Free MPG calculator - helps with the whole Premium vs Regular questions


#1

Hey everyone…I wrote a quick little program that calculates MPG and other info. The more useful feature is that it allows you to see what you’d pay/how many miles per tank you’d get with different octanes for those of us with vehicles that “recommend” premium but can use regular.



For example, I found that using premium in my Cadillac got me an average of 3 more MPG (25 MPG mixed average, vs 22 MPG before on regular), so I’m actually saving a bit of money by filling up with premium.



Anyway, it’s just a basic little thing that hopefully some of you will find useful, I made it mostly for myself to save doing the math everytime. :slight_smile:



Enjoy, and let me know what you think or if you’d like any changes, or find any bugs.



Jad


#2

Oops, here’s the file! Just download and run it (scan it with your anti-virus first if you’re not too sure about me… :slight_smile:


#3

Thanks Jad. Appreciate it.


#4

Glad you found it useful, Steve. Let me know if it has any bugs to be worked out, I just put it together today.


#5

That’s really quite neat. Mind you, I only have to use regular in my Impala, but still… quite neat.

You need to make a program now to determine how much more energetic someone is after drinking a large coffee from Timmy’s, versus a crappy sludge they call coffee from any other store.


#6

Thanks!

And no kidding! …Timmy’s is calling me right now…haha


#7

Your calculation is making a BIG assumption. That every vehicle will have the same delta in gas mileage from using regular or mid or high-test. You can’t make that assumption.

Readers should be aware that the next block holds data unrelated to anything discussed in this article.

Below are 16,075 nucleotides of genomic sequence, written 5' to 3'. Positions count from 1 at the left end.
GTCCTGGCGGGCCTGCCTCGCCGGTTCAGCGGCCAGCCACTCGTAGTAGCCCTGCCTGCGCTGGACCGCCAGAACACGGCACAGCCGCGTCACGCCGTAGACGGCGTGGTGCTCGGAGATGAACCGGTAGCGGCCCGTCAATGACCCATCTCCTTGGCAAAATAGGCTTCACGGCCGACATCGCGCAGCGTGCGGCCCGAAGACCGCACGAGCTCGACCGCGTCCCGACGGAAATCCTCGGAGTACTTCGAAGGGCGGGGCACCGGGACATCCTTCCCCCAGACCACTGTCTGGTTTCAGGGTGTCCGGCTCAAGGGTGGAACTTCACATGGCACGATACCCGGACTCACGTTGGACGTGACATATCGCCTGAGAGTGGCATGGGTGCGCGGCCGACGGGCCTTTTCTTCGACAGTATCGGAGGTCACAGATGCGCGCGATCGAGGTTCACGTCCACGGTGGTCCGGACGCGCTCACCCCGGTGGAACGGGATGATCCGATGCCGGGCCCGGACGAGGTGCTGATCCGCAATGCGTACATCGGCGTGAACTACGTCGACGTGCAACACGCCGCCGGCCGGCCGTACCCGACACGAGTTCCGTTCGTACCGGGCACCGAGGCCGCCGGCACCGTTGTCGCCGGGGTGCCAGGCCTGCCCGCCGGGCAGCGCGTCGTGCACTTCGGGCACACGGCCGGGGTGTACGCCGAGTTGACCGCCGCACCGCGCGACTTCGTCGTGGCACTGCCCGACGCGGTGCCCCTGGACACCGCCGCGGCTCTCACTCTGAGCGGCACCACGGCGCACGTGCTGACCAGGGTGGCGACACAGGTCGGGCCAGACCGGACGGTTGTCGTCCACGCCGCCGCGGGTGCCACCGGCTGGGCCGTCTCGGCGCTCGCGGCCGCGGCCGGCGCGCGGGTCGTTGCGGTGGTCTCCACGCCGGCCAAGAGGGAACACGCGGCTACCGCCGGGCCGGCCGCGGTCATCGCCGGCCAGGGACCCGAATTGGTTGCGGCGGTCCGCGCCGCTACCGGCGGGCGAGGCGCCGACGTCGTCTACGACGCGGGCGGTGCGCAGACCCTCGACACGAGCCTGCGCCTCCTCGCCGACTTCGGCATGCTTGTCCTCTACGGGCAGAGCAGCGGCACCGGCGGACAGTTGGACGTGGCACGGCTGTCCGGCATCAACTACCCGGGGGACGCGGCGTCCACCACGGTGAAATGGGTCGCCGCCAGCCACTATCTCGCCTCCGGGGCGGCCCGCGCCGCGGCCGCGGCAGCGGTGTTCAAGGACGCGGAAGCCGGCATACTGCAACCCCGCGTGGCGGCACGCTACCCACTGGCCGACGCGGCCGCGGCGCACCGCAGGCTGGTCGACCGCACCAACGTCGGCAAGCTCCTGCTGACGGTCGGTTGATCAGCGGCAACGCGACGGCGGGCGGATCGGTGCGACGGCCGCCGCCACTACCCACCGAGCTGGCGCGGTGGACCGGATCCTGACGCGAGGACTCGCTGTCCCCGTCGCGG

My 4-runner is recommended to use 91 octane. Using hightest I get about 23mpg highway. If I use regular I average about 21.5mpg.


#8

Actually, the program isn’t supposed to be used for making predictions. It’s only really useful once you have your averages (as you do) to see what the cost benefit is, or isn’t. You have to calculate the different average MPG yourself and then plug it in there, or, use the program to see what you’d need to achieve to save money at different octanes.

For example…if you are averaging 20 MPG on regular, and you have a vehicle that is designed to run on high test, you can use the program to see what kind of MPG you’d need to achieve using high test to make it equal out in cost, or even save money, based on the current cost of different grades and what you’re averaging on regular.

Hope that explains the purpose of the program better.


#9

To use your example, I looked up the current regular, mid, and premium cost/gallon in Louisiana (random). $3.77, $3.87, and $3.97, respectively.

Plugged those numbers, an 18 gallon gas tank, and your average of 21.5 MPG on Regular into my program and got the following results:

On Regular: $67.86/tank, and 387 miles/tank

Selected Premium, and adjusted the “possible” MPG to your already calculated 23 MPG and this is what I got:

New cost per tank is $71.46, but now you’re getting 414.36 miles per tank.

So although you’re paying an extra $3.60 per tank at those prices, overall you’re saving $1.20 per tank due to the additional miles/tank. And, you’re treating the engine the way it was designed to be treated.

All this can change due to different prices at the pumps, or varying MPG calculations, which is what I wrote the program for.

Hope that helps explain its use.

Addendum: The “savings” is calculated based on the additional miles you are getting on Premium, or Midgrade fuel. That is, in the example above, you are getting an additional 27.36 miles using Premium, so I calculate how much it would cost to achieve an extra 27.36 miles at the Regular gas price and then compare that to what you paid extra for Premium.